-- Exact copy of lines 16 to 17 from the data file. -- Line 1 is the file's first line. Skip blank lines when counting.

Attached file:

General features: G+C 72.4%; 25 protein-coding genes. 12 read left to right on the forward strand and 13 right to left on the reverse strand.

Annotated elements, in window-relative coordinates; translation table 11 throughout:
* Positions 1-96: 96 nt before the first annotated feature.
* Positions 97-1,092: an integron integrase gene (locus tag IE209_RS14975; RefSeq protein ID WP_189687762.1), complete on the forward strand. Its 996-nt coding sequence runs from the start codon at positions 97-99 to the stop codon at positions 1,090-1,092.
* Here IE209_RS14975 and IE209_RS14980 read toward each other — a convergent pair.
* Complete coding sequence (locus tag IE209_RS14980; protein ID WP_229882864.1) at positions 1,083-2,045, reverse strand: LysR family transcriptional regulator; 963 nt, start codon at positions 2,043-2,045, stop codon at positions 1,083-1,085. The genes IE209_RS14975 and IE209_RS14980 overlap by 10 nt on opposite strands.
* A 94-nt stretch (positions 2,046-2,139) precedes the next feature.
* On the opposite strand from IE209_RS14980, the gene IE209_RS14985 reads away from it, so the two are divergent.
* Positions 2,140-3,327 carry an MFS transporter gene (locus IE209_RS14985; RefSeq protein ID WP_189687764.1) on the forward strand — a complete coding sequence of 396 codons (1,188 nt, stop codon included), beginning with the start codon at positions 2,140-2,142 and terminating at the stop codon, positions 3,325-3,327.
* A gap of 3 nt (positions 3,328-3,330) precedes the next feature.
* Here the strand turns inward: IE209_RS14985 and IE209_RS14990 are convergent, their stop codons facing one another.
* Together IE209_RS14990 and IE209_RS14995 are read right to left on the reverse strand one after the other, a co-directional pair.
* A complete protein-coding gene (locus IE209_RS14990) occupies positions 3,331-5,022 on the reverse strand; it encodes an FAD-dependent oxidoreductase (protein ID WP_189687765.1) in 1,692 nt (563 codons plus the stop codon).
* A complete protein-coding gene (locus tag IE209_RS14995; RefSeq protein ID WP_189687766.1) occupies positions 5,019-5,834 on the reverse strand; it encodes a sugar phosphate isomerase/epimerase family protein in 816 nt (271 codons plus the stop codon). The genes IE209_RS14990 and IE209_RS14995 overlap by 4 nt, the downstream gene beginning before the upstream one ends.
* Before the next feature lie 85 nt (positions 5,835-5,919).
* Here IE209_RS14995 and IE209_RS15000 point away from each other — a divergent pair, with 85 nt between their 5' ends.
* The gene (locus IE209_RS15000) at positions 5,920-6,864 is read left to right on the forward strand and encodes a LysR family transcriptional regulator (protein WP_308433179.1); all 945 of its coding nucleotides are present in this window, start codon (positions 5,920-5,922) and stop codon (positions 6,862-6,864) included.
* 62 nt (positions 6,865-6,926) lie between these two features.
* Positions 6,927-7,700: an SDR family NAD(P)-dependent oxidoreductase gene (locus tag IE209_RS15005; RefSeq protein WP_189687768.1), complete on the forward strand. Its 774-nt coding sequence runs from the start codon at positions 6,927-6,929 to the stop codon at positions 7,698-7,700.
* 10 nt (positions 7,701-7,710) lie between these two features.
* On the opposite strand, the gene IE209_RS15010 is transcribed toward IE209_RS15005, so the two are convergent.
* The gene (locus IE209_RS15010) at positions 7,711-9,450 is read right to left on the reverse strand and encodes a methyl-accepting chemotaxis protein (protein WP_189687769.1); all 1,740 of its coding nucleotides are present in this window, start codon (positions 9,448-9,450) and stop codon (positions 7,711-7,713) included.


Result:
* Here IE209_RS14995 and IE209_RS15000 point away from each other — a divergent pair, with 85 nt between their 5' ends.
* The gene (locus IE209_RS15000) at positions 5,920-6,864 is read left to right on the forward strand and encodes a LysR family transcriptional regulator (protein WP_308433179.1); all 945 of its coding nucleotides are present in this window, start codon (positions 5,920-5,922) and stop codon (positions 6,862-6,864) included.